PK: A great call to arms that would hit home. Inspired by muddy childhoods comes #ItsAllBeenTraining – that your whole life has been preparing you to sign up and complete Tough Mudder in 2016. It even does a good job of roping in your mates with “you got tough together”. Never was there someone less likely to do Tough Mudder, yet the ad made me want to get out and do something.

5. Australia Day Lamb - Meat and Livestock Australia by The Monkeys

WM: Holy shit. I had no idea lamb was as profitable as this ad affords and I can totally see how it has divided the audience. While a brilliant concept, incredibly well produced and freaking hilarious (I laughed very loudly at the vegan scene … get over it), I’m very much from the ethical treatment of animals’ school and I can’t see how encouraging this undiscerning smashing of lamb meat can be anything but bad. Amazing work by The Monkeys, but I’m not an MLA subscriber.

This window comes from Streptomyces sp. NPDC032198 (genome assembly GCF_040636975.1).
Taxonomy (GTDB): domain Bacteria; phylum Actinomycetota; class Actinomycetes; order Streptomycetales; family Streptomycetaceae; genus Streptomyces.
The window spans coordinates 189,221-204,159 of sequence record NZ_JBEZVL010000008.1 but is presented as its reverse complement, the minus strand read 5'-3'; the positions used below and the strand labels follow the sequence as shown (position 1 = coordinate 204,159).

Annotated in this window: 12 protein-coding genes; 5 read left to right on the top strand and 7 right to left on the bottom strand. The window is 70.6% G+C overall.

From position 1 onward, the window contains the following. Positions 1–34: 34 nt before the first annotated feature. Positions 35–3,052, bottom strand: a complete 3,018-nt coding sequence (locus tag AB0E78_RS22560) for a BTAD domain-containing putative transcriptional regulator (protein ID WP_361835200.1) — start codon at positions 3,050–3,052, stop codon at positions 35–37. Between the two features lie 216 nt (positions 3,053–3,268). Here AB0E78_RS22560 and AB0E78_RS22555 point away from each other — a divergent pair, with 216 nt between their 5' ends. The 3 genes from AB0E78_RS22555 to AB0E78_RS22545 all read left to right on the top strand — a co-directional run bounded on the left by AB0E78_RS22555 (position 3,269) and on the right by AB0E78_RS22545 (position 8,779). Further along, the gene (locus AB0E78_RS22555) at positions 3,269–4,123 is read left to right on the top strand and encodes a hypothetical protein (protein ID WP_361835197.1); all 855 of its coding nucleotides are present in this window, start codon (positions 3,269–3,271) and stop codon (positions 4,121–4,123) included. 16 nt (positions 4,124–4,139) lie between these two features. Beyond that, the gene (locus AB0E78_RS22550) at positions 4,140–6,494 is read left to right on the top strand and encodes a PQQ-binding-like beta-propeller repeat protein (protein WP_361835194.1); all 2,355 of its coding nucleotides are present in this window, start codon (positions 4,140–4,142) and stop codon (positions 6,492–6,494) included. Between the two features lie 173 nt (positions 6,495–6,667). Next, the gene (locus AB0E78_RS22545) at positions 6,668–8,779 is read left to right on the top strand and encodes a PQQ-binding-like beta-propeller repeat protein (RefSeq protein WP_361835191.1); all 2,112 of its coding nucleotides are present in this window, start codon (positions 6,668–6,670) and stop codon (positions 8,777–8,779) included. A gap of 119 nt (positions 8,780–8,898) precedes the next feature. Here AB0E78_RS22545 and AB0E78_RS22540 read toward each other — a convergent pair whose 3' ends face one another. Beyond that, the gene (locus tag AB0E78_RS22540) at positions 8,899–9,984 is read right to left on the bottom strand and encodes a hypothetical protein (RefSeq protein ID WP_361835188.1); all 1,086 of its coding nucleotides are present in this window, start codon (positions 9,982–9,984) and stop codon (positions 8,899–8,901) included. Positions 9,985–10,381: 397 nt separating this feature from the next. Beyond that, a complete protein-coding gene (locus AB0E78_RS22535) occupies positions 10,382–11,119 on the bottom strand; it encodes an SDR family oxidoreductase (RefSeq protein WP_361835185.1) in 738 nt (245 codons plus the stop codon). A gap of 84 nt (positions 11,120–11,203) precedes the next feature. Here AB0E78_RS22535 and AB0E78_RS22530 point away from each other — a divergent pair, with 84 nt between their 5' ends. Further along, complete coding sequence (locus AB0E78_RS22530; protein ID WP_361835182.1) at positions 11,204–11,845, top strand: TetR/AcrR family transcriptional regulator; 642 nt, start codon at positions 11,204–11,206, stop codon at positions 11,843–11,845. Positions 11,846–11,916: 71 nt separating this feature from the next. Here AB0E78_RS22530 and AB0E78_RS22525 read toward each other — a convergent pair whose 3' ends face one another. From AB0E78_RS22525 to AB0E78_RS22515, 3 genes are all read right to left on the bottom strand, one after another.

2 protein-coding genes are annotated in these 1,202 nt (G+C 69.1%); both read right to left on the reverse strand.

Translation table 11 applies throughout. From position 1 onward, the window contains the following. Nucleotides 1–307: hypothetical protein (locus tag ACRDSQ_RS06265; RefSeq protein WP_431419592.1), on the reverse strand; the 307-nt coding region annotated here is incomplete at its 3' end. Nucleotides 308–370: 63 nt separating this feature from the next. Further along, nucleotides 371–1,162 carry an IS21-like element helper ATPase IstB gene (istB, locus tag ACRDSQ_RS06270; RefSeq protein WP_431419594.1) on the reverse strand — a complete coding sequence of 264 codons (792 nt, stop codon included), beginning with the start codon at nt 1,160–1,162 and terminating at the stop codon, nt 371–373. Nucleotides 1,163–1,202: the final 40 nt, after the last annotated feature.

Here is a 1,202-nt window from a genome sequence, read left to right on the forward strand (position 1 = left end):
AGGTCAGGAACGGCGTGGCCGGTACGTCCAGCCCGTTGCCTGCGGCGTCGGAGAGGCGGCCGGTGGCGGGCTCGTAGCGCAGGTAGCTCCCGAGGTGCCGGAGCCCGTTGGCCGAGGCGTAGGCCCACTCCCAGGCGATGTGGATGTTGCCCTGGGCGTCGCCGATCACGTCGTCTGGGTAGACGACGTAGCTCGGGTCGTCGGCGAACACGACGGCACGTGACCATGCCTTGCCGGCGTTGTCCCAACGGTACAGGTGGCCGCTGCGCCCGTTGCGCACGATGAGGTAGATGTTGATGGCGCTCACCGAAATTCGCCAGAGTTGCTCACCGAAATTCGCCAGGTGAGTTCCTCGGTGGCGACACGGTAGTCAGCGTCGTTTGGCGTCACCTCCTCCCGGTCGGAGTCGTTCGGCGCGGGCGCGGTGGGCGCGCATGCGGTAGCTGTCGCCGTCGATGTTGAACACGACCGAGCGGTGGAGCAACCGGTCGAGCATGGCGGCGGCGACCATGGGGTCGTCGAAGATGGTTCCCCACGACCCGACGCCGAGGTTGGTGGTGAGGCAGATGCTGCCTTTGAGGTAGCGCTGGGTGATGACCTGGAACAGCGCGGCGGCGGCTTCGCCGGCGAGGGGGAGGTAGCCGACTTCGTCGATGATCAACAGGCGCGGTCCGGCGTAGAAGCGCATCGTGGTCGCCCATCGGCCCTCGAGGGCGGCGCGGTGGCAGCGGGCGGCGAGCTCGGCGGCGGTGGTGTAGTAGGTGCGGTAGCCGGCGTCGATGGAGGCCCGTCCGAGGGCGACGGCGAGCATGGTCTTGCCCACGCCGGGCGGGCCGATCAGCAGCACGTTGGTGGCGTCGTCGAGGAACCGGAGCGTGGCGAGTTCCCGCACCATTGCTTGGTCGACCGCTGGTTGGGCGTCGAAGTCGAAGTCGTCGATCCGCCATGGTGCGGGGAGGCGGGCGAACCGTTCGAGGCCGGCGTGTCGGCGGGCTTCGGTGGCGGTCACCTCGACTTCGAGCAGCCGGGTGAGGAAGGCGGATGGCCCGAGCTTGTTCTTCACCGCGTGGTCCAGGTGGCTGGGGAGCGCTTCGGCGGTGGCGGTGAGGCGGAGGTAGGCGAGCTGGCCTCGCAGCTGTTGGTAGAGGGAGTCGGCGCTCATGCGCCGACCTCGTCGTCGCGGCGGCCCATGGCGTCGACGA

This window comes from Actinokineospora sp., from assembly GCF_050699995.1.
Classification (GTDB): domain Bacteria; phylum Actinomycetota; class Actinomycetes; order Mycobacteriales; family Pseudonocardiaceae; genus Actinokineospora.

PK: “Gary, get out of the pool. Sorry Mitch, no one retires from backyard cricket”. There are a few pearlers from this delightful ad that’ll no doubt get repeated on Australia Day itself. It looks like they had a laugh making this and it shows. It got record complaints, but I reckon annoying the vegans was always part of the brief. The cameos of Australian favourites and use of Sam Kekovich was smart, and the choice of Lee Lee Chin was inspired. Altogether, it seems like one of only a few recent ads that was genuinely designed to be shared.

6. One Woman's Universe National - OTEN by VCCP

WM: Beautiful art style and an excellent insight. The ‘life led according to the script’ was captured wonderfully throughout. Once the universe is perfect, where to from here? Stay-at-home mums are highly susceptible to mental health issues due to many factors including isolation and lack of stimulation, however change is hard. Routine is safe – even when it becomes detrimental. This is a great campaign with a very worthwhile message.

PK: Another call to arms, for a completely different battle. This ad captures the world of a stay-athome mum and challenges her to enrol for an online degree and ‘disturb her universe’. The script and images take you quickly into her life and the story builds well to the moment she clicks to apply. Animation was an interesting choice that helps it stand out.